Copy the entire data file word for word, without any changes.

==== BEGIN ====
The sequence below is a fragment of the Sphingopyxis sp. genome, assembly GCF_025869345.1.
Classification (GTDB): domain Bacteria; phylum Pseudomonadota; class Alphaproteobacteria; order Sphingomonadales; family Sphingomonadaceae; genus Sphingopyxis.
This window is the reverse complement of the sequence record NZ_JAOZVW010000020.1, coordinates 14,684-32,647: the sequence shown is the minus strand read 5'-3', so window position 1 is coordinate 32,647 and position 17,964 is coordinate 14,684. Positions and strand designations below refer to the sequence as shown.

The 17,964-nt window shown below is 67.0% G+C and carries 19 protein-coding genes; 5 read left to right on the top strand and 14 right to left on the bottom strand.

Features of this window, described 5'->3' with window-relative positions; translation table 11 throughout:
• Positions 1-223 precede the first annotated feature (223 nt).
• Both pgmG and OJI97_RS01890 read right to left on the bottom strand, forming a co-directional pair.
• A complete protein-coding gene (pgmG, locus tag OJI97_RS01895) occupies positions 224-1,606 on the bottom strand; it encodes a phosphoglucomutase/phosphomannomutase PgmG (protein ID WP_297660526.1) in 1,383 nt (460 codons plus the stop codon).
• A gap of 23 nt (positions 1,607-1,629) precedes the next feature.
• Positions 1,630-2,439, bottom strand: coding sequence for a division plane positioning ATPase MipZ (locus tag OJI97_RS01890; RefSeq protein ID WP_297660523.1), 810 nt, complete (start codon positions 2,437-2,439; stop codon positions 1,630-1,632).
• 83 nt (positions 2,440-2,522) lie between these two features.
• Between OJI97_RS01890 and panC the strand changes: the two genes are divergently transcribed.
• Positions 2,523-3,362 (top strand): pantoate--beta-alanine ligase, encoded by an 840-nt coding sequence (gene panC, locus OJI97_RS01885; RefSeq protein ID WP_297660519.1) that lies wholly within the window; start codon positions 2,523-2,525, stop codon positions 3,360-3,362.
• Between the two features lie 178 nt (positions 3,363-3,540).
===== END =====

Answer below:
The sequence below is a fragment of the Sphingopyxis sp. genome, assembly GCF_025869345.1.
Classification (GTDB): domain Bacteria; phylum Pseudomonadota; class Alphaproteobacteria; order Sphingomonadales; family Sphingomonadaceae; genus Sphingopyxis.
This window is the reverse complement of the sequence record NZ_JAOZVW010000020.1, coordinates 14,684-32,647: the sequence shown is the minus strand read 5'-3', so window position 1 is coordinate 32,647 and position 17,964 is coordinate 14,684. Positions and strand designations below refer to the sequence as shown.

The 17,964-nt window shown below is 67.0% G+C and carries 19 protein-coding genes; 5 read left to right on the top strand and 14 right to left on the bottom strand.

Features of this window, described 5'->3' with window-relative positions; translation table 11 throughout:
• Positions 1-223 precede the first annotated feature (223 nt).
• Both pgmG and OJI97_RS01890 read right to left on the bottom strand, forming a co-directional pair.
• A complete protein-coding gene (pgmG, locus tag OJI97_RS01895) occupies positions 224-1,606 on the bottom strand; it encodes a phosphoglucomutase/phosphomannomutase PgmG (protein ID WP_297660526.1) in 1,383 nt (460 codons plus the stop codon).
• A gap of 23 nt (positions 1,607-1,629) precedes the next feature.
• Positions 1,630-2,439, bottom strand: coding sequence for a division plane positioning ATPase MipZ (locus tag OJI97_RS01890; RefSeq protein ID WP_297660523.1), 810 nt, complete (start codon positions 2,437-2,439; stop codon positions 1,630-1,632).
• 83 nt (positions 2,440-2,522) lie between these two features.
• Between OJI97_RS01890 and panC the strand changes: the two genes are divergently transcribed.
• Positions 2,523-3,362 (top strand): pantoate--beta-alanine ligase, encoded by an 840-nt coding sequence (gene panC, locus OJI97_RS01885; RefSeq protein ID WP_297660519.1) that lies wholly within the window; start codon positions 2,523-2,525, stop codon positions 3,360-3,362.
• Between the two features lie 178 nt (positions 3,363-3,540).